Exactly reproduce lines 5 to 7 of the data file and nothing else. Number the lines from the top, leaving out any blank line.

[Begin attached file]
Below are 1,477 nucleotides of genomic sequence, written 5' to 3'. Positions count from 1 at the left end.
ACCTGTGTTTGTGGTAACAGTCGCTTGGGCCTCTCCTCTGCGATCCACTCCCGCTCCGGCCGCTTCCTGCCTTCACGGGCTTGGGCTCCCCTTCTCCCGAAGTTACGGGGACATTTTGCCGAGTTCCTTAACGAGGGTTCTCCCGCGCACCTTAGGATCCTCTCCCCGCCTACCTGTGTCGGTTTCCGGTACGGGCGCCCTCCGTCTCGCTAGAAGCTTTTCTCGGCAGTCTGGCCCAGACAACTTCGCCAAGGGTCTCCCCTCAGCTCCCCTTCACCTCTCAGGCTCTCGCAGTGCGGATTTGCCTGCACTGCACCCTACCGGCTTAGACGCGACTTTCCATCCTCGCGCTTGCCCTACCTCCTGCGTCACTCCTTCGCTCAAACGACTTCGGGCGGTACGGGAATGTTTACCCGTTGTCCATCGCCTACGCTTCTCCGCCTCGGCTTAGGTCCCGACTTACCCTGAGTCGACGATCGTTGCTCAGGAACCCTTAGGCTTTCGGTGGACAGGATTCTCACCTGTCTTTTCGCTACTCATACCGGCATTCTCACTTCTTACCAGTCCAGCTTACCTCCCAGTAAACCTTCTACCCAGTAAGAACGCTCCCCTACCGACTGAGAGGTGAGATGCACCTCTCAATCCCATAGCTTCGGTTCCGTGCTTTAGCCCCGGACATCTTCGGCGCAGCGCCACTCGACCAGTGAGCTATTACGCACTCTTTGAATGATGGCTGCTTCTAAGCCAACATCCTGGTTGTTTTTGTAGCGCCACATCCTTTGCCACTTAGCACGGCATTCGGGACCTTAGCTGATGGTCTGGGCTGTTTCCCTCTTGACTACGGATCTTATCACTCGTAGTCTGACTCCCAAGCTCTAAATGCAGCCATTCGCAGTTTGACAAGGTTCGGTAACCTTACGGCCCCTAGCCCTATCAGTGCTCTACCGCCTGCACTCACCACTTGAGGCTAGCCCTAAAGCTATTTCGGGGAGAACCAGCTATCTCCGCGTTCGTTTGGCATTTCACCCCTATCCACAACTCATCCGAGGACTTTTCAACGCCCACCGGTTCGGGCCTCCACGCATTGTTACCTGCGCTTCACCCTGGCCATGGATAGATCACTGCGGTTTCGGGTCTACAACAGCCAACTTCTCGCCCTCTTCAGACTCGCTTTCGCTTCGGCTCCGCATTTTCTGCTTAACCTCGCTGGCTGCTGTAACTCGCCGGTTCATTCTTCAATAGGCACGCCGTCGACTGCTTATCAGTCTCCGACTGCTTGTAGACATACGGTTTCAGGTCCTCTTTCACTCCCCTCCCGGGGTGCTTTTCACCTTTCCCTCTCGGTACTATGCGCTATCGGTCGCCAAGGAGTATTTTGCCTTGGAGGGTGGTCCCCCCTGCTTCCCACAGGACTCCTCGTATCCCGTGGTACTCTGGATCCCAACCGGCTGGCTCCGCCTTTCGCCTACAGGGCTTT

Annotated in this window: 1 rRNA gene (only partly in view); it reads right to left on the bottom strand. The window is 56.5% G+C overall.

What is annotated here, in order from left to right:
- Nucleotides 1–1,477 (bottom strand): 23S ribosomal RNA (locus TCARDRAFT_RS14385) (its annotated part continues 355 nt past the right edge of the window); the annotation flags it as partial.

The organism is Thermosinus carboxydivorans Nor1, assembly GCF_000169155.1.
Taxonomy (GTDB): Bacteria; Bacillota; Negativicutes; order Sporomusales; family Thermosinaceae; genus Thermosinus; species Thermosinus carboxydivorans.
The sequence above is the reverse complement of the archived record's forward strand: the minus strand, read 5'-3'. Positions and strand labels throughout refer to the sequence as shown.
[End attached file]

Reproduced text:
- Nucleotides 1–1,477 (bottom strand): 23S ribosomal RNA (locus TCARDRAFT_RS14385) (its annotated part continues 355 nt past the right edge of the window); the annotation flags it as partial.

The organism is Thermosinus carboxydivorans Nor1, assembly GCF_000169155.1.
Taxonomy (GTDB): Bacteria; Bacillota; Negativicutes; order Sporomusales; family Thermosinaceae; genus Thermosinus; species Thermosinus carboxydivorans.